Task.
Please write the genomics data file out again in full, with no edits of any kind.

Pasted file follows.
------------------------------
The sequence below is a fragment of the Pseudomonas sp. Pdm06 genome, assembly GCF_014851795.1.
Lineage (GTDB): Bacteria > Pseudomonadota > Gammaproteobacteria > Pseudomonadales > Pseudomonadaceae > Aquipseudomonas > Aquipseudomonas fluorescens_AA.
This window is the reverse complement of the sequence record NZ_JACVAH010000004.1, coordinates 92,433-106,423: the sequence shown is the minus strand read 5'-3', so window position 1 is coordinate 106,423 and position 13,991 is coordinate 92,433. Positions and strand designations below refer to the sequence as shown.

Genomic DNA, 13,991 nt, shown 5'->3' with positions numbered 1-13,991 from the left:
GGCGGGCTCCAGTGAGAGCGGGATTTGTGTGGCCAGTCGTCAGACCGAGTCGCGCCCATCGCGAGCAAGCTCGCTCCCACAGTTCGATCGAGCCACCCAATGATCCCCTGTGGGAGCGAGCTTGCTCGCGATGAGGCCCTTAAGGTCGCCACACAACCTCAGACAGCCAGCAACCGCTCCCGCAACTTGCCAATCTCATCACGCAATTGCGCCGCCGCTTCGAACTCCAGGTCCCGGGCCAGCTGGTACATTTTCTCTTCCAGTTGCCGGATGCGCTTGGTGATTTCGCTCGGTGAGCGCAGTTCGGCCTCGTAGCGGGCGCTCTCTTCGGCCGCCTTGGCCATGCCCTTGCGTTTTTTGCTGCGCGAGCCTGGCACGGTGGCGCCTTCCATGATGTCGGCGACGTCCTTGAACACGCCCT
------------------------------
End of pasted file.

The sequence below is a fragment of the Pseudomonas sp. Pdm06 genome, assembly GCF_014851795.1.
Lineage (GTDB): Bacteria > Pseudomonadota > Gammaproteobacteria > Pseudomonadales > Pseudomonadaceae > Aquipseudomonas > Aquipseudomonas fluorescens_AA.
This window is the reverse complement of the sequence record NZ_JACVAH010000004.1, coordinates 92,433-106,423: the sequence shown is the minus strand read 5'-3', so window position 1 is coordinate 106,423 and position 13,991 is coordinate 92,433. Positions and strand designations below refer to the sequence as shown.

Genomic DNA, 13,991 nt, shown 5'->3' with positions numbered 1-13,991 from the left:
GGCGGGCTCCAGTGAGAGCGGGATTTGTGTGGCCAGTCGTCAGACCGAGTCGCGCCCATCGCGAGCAAGCTCGCTCCCACAGTTCGATCGAGCCACCCAATGATCCCCTGTGGGAGCGAGCTTGCTCGCGATGAGGCCCTTAAGGTCGCCACACAACCTCAGACAGCCAGCAACCGCTCCCGCAACTTGCCAATCTCATCACGCAATTGCGCCGCCGCTTCGAACTCCAGGTCCCGGGCCAGCTGGTACATTTTCTCTTCCAGTTGCCGGATGCGCTTGGTGATTTCGCTCGGTGAGCGCAGTTCGGCCTCGTAGCGGGCGCTCTCTTCGGCCGCCTTGGCCATGCCCTTGCGTTTTTTGCTGCGCGAGCCTGGCACGGTGGCGCCTTCCATGATGTCGGCGACGTCCTTGAACACGCCCT